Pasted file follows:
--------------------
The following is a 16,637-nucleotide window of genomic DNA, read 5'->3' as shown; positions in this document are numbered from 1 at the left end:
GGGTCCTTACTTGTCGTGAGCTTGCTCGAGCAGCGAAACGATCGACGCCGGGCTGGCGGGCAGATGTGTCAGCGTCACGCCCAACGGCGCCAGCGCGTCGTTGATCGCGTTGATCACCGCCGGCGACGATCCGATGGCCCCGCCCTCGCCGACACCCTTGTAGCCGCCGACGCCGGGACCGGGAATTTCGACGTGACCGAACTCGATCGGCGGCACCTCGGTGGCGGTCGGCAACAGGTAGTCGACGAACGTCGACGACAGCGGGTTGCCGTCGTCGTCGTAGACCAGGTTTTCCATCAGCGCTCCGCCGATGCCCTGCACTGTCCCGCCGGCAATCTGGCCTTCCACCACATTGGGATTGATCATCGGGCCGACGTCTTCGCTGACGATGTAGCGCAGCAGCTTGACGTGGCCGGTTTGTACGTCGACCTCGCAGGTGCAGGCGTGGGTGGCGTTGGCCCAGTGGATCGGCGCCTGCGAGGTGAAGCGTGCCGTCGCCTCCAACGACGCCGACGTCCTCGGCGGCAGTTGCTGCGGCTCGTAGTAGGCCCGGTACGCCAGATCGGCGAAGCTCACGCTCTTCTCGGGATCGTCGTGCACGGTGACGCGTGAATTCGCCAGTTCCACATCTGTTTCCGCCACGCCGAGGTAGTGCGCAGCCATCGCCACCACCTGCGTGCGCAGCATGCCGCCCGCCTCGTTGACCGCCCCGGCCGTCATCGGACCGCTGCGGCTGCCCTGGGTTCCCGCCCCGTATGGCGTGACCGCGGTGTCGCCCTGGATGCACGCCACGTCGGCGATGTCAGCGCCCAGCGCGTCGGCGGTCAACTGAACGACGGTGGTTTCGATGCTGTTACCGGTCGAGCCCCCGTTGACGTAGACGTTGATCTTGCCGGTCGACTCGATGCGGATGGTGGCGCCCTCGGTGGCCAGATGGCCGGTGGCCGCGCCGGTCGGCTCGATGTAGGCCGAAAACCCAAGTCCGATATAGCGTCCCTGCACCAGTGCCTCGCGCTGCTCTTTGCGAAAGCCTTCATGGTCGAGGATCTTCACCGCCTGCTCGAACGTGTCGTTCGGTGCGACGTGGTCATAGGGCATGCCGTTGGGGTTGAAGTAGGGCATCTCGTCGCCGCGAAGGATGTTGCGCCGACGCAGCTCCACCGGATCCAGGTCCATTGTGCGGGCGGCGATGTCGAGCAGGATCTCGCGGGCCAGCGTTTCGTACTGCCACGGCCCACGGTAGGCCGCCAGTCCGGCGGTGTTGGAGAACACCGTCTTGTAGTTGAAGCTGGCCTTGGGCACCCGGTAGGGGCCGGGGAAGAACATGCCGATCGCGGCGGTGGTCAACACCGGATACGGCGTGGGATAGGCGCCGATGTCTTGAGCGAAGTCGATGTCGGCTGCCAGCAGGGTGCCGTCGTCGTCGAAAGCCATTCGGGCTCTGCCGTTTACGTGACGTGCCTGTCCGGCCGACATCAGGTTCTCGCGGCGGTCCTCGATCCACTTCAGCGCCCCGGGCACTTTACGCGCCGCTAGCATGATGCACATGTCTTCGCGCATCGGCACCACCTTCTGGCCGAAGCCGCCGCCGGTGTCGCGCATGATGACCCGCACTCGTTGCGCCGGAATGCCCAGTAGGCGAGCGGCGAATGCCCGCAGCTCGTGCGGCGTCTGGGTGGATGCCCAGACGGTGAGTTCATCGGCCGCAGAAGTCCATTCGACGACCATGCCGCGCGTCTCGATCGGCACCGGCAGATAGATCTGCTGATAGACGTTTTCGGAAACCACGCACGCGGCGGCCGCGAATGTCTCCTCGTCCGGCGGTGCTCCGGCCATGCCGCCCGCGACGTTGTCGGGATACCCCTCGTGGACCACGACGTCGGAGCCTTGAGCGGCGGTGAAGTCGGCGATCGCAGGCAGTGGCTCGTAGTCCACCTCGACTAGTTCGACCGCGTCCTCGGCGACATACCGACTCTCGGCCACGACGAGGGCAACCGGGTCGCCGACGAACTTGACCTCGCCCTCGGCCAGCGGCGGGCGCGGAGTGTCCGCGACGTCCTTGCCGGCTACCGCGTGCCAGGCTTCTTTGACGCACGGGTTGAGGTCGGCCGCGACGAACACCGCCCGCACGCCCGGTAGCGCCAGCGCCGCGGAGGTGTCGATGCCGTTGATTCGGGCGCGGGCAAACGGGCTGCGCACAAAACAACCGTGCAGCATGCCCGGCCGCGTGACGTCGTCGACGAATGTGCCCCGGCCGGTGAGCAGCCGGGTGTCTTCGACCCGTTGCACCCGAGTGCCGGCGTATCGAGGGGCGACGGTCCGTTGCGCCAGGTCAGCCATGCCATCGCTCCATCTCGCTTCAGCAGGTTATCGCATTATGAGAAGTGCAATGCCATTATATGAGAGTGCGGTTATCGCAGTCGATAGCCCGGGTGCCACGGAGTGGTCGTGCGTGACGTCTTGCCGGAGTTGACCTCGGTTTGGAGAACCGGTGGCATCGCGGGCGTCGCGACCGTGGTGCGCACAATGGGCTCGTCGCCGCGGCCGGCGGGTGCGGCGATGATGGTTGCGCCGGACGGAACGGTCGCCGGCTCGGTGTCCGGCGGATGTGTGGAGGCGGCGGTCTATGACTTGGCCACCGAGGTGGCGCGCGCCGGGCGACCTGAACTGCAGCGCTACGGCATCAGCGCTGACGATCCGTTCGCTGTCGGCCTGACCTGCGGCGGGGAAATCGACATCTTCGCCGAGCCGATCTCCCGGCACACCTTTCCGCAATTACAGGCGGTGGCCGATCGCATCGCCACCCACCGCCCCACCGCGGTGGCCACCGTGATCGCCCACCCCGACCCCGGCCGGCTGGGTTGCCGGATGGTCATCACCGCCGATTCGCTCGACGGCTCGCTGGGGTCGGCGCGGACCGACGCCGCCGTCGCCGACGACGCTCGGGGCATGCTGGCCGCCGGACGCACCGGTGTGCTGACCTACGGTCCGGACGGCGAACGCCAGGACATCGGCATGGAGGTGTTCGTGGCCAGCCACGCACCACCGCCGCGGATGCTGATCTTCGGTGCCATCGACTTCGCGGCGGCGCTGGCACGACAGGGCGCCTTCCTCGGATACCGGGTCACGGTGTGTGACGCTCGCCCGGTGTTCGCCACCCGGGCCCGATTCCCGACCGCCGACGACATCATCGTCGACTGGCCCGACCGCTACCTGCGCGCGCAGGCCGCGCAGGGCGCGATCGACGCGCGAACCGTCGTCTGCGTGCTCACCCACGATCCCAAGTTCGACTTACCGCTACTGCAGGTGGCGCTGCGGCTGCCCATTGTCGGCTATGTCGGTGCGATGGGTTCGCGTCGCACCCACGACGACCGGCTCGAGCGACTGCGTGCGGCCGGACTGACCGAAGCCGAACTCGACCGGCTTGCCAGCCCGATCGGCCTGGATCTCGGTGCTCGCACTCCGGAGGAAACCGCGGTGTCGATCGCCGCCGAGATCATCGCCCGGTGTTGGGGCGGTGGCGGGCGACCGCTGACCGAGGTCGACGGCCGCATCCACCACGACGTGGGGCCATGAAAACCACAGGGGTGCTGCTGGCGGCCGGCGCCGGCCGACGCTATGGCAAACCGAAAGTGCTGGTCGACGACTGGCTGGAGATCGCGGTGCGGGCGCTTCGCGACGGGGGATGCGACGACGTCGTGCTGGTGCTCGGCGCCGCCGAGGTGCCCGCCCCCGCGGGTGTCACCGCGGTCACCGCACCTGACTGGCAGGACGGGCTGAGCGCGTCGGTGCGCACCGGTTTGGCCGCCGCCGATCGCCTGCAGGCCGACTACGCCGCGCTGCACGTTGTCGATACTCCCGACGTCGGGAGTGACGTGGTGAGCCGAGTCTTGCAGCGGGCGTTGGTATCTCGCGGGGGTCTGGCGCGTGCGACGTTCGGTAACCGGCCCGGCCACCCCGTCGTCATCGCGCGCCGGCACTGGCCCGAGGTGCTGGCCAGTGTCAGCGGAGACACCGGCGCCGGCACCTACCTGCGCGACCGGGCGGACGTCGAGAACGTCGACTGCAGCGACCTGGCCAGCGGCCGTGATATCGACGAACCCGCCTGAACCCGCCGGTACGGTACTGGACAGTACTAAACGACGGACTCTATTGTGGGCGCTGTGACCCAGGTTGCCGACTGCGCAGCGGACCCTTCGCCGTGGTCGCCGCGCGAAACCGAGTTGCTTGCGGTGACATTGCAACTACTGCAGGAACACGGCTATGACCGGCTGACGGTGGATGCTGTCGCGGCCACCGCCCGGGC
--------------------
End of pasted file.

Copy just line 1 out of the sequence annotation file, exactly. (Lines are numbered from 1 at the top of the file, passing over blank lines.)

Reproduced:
The following is a 16,637-nucleotide window of genomic DNA, read 5'->3' as shown; positions in this document are numbered from 1 at the left end: